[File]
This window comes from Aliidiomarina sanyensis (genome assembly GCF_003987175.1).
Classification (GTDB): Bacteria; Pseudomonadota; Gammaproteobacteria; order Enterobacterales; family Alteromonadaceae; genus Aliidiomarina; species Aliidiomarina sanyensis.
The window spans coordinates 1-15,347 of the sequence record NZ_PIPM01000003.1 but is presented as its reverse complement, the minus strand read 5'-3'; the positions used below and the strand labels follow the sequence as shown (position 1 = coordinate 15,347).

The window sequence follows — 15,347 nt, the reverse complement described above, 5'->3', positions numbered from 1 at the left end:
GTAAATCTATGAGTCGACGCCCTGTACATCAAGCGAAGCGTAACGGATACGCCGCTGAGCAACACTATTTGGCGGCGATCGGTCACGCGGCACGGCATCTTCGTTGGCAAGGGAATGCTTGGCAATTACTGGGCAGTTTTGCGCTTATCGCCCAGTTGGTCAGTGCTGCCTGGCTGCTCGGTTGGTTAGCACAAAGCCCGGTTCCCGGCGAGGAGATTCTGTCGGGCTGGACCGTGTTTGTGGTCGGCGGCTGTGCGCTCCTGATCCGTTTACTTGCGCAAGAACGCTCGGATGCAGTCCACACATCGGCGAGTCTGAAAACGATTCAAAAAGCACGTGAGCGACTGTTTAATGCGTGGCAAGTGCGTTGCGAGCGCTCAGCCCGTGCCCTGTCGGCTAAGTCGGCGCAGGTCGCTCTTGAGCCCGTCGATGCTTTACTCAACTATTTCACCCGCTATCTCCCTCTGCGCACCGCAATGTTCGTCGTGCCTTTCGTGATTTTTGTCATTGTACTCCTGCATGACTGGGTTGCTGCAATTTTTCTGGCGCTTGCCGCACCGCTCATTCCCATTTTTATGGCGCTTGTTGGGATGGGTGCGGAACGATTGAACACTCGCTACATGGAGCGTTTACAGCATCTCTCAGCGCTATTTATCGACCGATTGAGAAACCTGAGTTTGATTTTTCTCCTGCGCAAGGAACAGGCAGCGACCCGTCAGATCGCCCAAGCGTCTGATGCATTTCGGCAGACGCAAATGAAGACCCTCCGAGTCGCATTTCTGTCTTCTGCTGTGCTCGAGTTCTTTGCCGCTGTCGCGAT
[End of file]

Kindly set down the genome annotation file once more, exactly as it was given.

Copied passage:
This window comes from Aliidiomarina sanyensis (genome assembly GCF_003987175.1).
Classification (GTDB): Bacteria; Pseudomonadota; Gammaproteobacteria; order Enterobacterales; family Alteromonadaceae; genus Aliidiomarina; species Aliidiomarina sanyensis.
The window spans coordinates 1-15,347 of the sequence record NZ_PIPM01000003.1 but is presented as its reverse complement, the minus strand read 5'-3'; the positions used below and the strand labels follow the sequence as shown (position 1 = coordinate 15,347).

The window sequence follows — 15,347 nt, the reverse complement described above, 5'->3', positions numbered from 1 at the left end:
GTAAATCTATGAGTCGACGCCCTGTACATCAAGCGAAGCGTAACGGATACGCCGCTGAGCAACACTATTTGGCGGCGATCGGTCACGCGGCACGGCATCTTCGTTGGCAAGGGAATGCTTGGCAATTACTGGGCAGTTTTGCGCTTATCGCCCAGTTGGTCAGTGCTGCCTGGCTGCTCGGTTGGTTAGCACAAAGCCCGGTTCCCGGCGAGGAGATTCTGTCGGGCTGGACCGTGTTTGTGGTCGGCGGCTGTGCGCTCCTGATCCGTTTACTTGCGCAAGAACGCTCGGATGCAGTCCACACATCGGCGAGTCTGAAAACGATTCAAAAAGCACGTGAGCGACTGTTTAATGCGTGGCAAGTGCGTTGCGAGCGCTCAGCCCGTGCCCTGTCGGCTAAGTCGGCGCAGGTCGCTCTTGAGCCCGTCGATGCTTTACTCAACTATTTCACCCGCTATCTCCCTCTGCGCACCGCAATGTTCGTCGTGCCTTTCGTGATTTTTGTCATTGTACTCCTGCATGACTGGGTTGCTGCAATTTTTCTGGCGCTTGCCGCACCGCTCATTCCCATTTTTATGGCGCTTGTTGGGATGGGTGCGGAACGATTGAACACTCGCTACATGGAGCGTTTACAGCATCTCTCAGCGCTATTTATCGACCGATTGAGAAACCTGAGTTTGATTTTTCTCCTGCGCAAGGAACAGGCAGCGACCCGTCAGATCGCCCAAGCGTCTGATGCATTTCGGCAGACGCAAATGAAGACCCTCCGAGTCGCATTTCTGTCTTCTGCTGTGCTCGAGTTCTTTGCCGCTGTCGCGAT